I also bought this pen(it was my second pen ever). You are correct in ever thing you said , even the fragile part. i recently broke the cap with very little effort at all. As for the inks they really aren't all they claim to be, just stick with what you love.

#5 Shelley

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Posted 11 July 2007 - 21:52

Thats terrible, I hope they will find you a new cap!
Well I am glad I keep mine in the nice Leather open case I bought to go with it, and thanks for the info re the ink...am toying with getting a brown to match the pen though, something that looks good but is still nice to read and looks professional.
Hope you enjoy your pen and good luck with the new cap - I am definately going to be careful with mine!
Lamy 2000-Lamy Vista-Visconti Van Gogh Maxi Tortoise Demonstrator-Pilot Vanishing Point Black Carbonesque-1947 Parker 51 Vacumatic Cedar Blue Double Jewel-Aurora Optima Black Chrome Cursive Italic-Waterman Hemisphere Metallic Blue-Sheaffer Targa-Conway Stewart CS475

#6 alvarez57

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Posted 12 July 2007 - 05:05

QUOTE(Brian @ Jul 6 2007, 08:29 AM) View Post
Thanks for the review. Good attention to the details of the pen. To your comments I add: (1) yes, the convertor rattle at the back should be fixed. I do not care for it, but considering the price point I think it is ok and something we can tinker with to fix and make it our own (consider it pen "bonding"); (2) yes, the transparency is a wonderful feature since you can see the remaining ink at a glance. I like too that the convertor is screwed in and has a little metal ring at the end for a grip. I consider them fine points of detail that are missing on many other more expensive pens; and (3) that little bottle of ink and the retro box make for a terrific package. Someone obviously thought about how to present this neat pen in an honest and artful way. And, the inks not bad. Thanks and hope you enjoy your Van Gogh.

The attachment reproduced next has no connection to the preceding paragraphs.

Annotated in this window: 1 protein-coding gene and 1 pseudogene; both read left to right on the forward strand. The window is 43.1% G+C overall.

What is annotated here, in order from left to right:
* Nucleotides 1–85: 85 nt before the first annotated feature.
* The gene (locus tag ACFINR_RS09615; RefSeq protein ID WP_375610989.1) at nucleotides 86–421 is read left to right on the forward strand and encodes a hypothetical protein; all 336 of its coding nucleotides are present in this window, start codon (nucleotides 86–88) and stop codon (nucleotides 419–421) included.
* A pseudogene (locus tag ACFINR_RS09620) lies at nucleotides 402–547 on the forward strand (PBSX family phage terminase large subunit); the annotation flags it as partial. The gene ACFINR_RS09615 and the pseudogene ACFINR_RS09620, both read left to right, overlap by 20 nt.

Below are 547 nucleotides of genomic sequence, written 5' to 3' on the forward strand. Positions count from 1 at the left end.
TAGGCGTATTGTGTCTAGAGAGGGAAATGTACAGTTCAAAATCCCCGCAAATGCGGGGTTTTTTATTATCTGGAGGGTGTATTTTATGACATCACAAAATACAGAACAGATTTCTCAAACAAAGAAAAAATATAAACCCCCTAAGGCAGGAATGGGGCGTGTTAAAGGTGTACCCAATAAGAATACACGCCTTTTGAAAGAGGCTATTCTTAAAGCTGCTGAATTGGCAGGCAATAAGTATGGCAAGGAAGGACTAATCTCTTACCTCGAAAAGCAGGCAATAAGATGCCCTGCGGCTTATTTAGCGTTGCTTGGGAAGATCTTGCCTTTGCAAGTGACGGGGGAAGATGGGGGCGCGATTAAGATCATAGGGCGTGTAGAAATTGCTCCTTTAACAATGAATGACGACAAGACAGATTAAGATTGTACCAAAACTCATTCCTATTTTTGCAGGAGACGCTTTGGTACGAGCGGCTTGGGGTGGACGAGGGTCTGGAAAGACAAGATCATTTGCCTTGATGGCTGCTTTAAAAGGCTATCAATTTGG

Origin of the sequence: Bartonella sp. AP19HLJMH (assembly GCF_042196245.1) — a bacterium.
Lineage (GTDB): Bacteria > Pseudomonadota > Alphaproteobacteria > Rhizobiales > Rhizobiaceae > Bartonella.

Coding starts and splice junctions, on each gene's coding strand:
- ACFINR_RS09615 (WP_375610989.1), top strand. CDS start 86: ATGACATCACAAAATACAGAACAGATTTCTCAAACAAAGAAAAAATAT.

Agree.
Enjoy your new gorgeous pen...you have an "exquisite" taste! (I have the same pen! embarrassed_smile.gif )
Here are other photos you can check

http://www.fountainp...mp;#entry295765

sonia alvarez

 

fpn_1379481230__chinkinreduced.jpg

 

 


#7 pankaj

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Posted 12 July 2007 - 08:01

QUOTE(Ghost Plane @ Jul 8 2007, 03:14 AM) View Post
I like the size, weight and balance of the pen. Nice wet B on mine and I like the extra detail on the converter as it's easier to turn. I don't have the demo, just the blue and green Van Goghs.

I got the green, now can I steal a lil warmth from your blue puddle.gif

Edited by pankaj, 12 July 2007 - 08:02.


#8 pankaj

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Posted 12 July 2007 - 08:06

QUOTE(Apeironer @ Jul 11 2007, 04:03 PM) View Post
I also bought this pen(it was my second pen ever). You are correct in ever thing you said , even the fragile part. i recently broke the cap with very little effort at all. As for the inks they really aren't all they claim to be, just stick with what you love.

And the Barrel? Couldn't do anything ?wink.gif

#9 Ghost Plane

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Posted 12 July 2007 - 23:04

Probably took more effort to break. lticaptd.gif